Berlin Hack Day

This past weekend, Berlin played host to Music Hack Day – an event where attendants built and tested hacks, contraptions, and software all dealing with sound, music, or the distribution thereof. Some of the hacks are simply mind blowing to see built in only a day or two. Like the location based CitySounds.fm or Tracks on a Map – mapping out where your music is from. Or the music based games and composition tools, iLoveAcid squencer and MaschineFighter – adding some crazy fun to MIDI.

Oh, we almost forgot, we can’t go an entire post without mentioning something Arduino; named Xylobot – a set of servos powered by Arduino, tapping out rhythm on a xylophone (video above). Another Hack Day is planned so keep an eye out.

[Thanks robb]

Comments

  1. chicosoft says:

    so cool

  2. Jas says:

    That’s a glockenspiel, not a xylophone.

  3. robb says:

    thank you very much for the post.

    @Jas
    That’s right, though Metallobot or Glockenbot don’t sound so good and xylos is greek for wood, of which this is made :)

  4. Hiroe says:

    I’m happy that hackaday is making fun of it’s users about the whole arduino thing. arduino’s are nice.

  5. johan says:

    hi, nice that you cover Music Hack Day. Really was an incredible awesome amount of fun for everyone. I hope that there are going to be more in the near future.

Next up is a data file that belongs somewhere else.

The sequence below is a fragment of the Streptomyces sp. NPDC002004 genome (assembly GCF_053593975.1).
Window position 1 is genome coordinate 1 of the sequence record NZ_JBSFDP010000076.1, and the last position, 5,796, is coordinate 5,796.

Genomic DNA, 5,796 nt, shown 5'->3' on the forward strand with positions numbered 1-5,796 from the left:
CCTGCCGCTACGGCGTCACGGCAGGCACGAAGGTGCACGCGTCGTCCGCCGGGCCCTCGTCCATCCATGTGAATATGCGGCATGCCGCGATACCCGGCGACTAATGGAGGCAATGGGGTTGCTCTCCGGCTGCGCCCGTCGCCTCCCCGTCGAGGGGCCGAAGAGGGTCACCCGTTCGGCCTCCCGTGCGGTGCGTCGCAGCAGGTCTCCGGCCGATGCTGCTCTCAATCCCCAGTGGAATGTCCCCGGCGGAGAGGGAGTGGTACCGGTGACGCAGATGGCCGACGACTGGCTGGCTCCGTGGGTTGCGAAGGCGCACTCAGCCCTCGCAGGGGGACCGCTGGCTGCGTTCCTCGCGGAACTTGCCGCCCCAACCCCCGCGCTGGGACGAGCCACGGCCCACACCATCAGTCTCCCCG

I just wanted to clarify something, so people do not to get over excited. Tracks On A Map and CitySounds weren’t just built in one day. We continued tweaking them afterwards … so a lot of more man and woman-power were used to push them forward …

    But still: Getting into hyperflow for 20-hours does result in incredible projects :)

  6. therian says:

    Build similar “instrument” in hs to play Soviet hymn on heating pipe to annoy neighbors

  7. Agent420 says:

    The xylotron was the original project, back in 2000… Bigger, better, badder.

    http://home.comcast.net/~rblang/xylotron/xylotron.htm

  8. Doug says:

    glockenspiel or xylophone, man that’s picking battle that may never see a conclusion. Every generation of kids learn it as a xylophone, if they ever hear a name put to it all. A kid hammering away at one or someone who can play a recognizable tune, the things aren’t pleasant to my ears at all.

  9. jωt says:

    why use expensive servos? you could easily use dc motors and a spring-loaded lever.

  10. shortwave says:

    you know this is pretty sweet … and as for servos their better. they are geared for weight. Finding the right weighted spring would be a pain. Besides the servos can be programed to go back to a set location and if he wanted to add a second xylophone it can be placed above the hammers and program the servos to work in reverse for a second set of tones for a different effect.

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